We went below for a quick breakfast, cleaned up and then went to our amtracs. As soon as the first part of the hatch cover was removed, I told Stanley “Bro” Brodowski, my driver, to start the engine. I rechecked the guns, then attached the sling to be used by the ship’s crane to lift us. As I saw the first part of the three-part hatch cover lifted away by the crane, I nodded to Bro, and he hit the starter. The engine turned over several times but did not start. He tried again to no avail. Our amtracs had been in the ship’s closed hold for several weeks without the engines being started.
Then the second part of the hatch was lifted away by the crane. Another try by Bro failed. I stuck my head into the driver’s compartment and asked, “You think it’s flooded?” “I don’t know. Maybe,” he answered. I told him not to try again until the hatch cover was completely removed and the crane hook was dropped. I thought that if it was flooded, waiting a minute or two might help, and a private prayer to the “Mechanic” upstairs could not hurt.
The last of the hatch cover was removed. As the ship’s crane was dropping the hook for us, I crossed my fingers and nodded to Bro. He hit the button, and this time the engine started. That loud, wonderful sound was sweet music to my ears. I thanked the “Mechanic.”
After attaching the crane’s hook to our sling, we were slowly hoisted out of the hold. As we came even with the main deck, there were about eight sailors standing nearby watching us with their mouths open. They were awed by the fact that this soaring metal container with machine guns pointed skyward would soon be in mortal combat with the enemy. I smiled at one of them. In jest I signaled for him to join us. The other sailors saw it and started to playfully push him toward me. He would have none of it, even though it was only horseplay, and managed to push all the others back a foot or so.
Once we were in the water with the crane hook removed from the sling, a naval officer with a bullhorn on the ship’s bridge called out to us, “Attention, amtrac!” I looked up at the officer questioningly. “Proceed to the beach!” he shouted. I thought, “Good God, fella, where else!” I gave him an ‘okay’ sign, and we proceeded to the beach.
It took the better part of an hour to churn from the ship to a point 1,000 yards from the beach. We rechecked our three machine guns as we headed for the cove. Then came our first contact with the enemy.
I saw machine-gun bullets hitting the water on our starboard side. The pattern was coming straight for us. I ducked. We were much too far away from the beach for that type of fire. Besides, the beach was to our south, and this pattern of bullets had come from the west.
I stood up. Again the bullets made the same pattern in the water. This time when I ducked I heard several bullets come through the amtrac’s side. I looked at my cargo–mortar shells–and swallowed hard.
The Japanese firing must have thought our amtrac was armored, since they had stopped shooting when they could not see me. Carefully, I looked over the side with just my head exposed. We took no fire. I looked toward the cove. There was nothing there. The only activity that I could see was on the extreme northwest point of the island. One amtrac and about 20 Marines were visible.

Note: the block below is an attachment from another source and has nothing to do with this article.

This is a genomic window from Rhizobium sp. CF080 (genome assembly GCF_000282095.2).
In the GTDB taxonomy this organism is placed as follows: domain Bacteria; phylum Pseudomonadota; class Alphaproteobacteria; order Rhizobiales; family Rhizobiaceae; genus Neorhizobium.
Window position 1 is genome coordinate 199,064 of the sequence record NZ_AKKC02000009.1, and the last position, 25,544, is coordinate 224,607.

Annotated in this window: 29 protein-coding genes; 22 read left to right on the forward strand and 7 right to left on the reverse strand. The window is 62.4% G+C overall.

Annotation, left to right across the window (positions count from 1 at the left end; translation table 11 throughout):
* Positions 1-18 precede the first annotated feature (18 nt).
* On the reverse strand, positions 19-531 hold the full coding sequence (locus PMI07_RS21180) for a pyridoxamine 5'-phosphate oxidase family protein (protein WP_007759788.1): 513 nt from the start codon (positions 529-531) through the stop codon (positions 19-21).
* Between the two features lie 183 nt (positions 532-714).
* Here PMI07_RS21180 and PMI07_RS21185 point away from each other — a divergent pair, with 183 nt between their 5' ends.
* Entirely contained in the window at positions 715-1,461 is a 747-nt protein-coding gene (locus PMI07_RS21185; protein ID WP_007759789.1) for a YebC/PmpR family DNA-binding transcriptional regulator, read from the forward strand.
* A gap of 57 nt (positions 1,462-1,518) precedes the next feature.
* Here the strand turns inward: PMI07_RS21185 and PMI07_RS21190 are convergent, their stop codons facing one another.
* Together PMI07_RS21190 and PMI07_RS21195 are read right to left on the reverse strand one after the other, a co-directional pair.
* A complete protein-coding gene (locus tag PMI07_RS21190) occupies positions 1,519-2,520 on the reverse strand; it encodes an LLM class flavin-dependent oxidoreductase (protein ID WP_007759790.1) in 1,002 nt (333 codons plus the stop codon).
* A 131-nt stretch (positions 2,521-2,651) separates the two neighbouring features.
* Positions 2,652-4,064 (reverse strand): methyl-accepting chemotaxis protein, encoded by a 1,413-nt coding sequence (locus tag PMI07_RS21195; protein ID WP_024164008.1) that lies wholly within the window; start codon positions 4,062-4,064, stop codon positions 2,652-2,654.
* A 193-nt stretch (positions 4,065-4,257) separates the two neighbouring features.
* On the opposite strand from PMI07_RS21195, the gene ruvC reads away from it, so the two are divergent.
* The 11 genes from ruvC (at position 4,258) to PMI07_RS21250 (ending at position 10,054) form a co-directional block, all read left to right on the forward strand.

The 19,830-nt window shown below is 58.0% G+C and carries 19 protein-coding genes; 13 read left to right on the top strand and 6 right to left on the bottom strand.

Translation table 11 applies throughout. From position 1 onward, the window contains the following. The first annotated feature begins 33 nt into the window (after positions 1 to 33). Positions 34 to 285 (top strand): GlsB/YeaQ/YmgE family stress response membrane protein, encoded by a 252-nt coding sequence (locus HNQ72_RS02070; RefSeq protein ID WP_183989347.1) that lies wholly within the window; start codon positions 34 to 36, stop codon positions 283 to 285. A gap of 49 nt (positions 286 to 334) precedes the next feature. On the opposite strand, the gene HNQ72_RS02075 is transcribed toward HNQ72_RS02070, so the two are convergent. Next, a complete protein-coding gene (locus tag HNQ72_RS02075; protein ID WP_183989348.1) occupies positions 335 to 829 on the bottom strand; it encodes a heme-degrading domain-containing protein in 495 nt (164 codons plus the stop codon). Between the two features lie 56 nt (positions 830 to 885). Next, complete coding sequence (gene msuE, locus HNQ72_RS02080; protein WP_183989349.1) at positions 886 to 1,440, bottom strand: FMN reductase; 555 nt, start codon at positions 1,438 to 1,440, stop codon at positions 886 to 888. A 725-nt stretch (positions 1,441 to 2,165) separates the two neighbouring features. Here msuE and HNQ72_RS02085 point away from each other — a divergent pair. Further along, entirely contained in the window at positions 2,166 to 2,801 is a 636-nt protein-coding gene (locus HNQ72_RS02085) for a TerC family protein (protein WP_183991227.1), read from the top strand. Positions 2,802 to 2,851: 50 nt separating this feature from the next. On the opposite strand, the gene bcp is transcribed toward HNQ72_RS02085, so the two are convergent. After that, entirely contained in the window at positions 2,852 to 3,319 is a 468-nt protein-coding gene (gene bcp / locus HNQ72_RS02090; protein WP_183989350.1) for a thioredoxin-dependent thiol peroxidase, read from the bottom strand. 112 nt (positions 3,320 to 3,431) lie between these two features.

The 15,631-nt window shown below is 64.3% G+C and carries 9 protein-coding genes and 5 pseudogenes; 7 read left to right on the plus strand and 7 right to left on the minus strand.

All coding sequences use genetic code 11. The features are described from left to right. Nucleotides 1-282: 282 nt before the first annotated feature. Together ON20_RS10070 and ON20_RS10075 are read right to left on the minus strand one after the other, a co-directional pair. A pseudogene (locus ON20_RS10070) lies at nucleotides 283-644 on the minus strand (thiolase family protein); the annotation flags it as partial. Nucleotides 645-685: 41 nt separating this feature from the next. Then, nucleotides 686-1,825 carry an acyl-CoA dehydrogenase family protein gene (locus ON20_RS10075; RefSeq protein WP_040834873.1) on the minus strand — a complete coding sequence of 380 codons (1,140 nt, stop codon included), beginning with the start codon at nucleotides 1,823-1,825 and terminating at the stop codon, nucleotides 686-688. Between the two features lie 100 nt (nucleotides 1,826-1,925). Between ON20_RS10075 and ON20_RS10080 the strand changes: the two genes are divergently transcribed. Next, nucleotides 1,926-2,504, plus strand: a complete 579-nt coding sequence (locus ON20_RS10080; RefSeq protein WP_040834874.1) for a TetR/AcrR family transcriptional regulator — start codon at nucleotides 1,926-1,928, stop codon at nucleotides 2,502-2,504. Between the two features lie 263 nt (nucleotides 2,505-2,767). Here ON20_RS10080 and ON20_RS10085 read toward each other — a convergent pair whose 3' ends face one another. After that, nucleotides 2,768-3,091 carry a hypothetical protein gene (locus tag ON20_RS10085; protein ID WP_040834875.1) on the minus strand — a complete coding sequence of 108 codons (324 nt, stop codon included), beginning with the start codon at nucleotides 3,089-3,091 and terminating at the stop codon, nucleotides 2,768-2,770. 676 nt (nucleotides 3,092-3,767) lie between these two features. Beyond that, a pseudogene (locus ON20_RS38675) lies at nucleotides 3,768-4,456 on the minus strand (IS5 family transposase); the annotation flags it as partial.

We started toward that point. I told Bro to stop alongside two Marines, rifles at port arms, wading through the water toward the beach. I told them to get on board and that we would take them ashore. Both looked frightened. The one who appeared to be leading said, “No.” Again I told them to get aboard. This time he yelled, “Get that damned thing away from me!” Apparently he felt safer without an amtrac around. At port arms his M-1 was pointed at me. Reluctantly, I told Bro to continue.
We pulled in west of the other amtrac. The crewmen stayed aboard to hand down our cargo. I got out and hollered at no one in particular that we were delivering mortar shells. Three men came to the side of the amtrac and took the crates from my crew. I got a good feeling when, within two minutes of pulling ashore, the mortar shells were being fired. While helping to unload, crewman Winston Beaudoin took a bullet that entered at his elbow and exited at his wrist.
The cargo unloaded, I shouted for the wounded to be brought aboard. While they were being loaded, I climbed up and took the forward machine guns, a .50 and a .30, off their mounts and gave them to the few men left on the beach.
As I was about to order Bro to back into the water for our return trip, a Marine came up on the starboard side. He asked if I had any water. Our eyes made contact. “God,” I thought, “he looks entirely too young to be here.” I gave him both 5-gallon cans and wished him good luck. Then we started back toward the larger support craft.
Beaudoin, holding his injured arm, was in the driver’s compartment with Bro. There were about 12 wounded, all ambulatory, in the cargo compartment. I manned the .30 caliber installed aft and searched the shore for any gunfire we might draw. None came.
About 300 yards offshore, I broke out a pack of cigarettes from my breast pocket and handed it to the nearest fellow. As the pack was passed around, I thought, “The smoking lamp is now lit.”
We were about 600 yards out when I saw a flash from the southwest corner of the island. Immediately, a large geyser of water appeared behind us. The strong current had forced our amtrac some distance to the west and exposed us to enemy fire. Another flash was followed by a second geyser of water, this time on our right.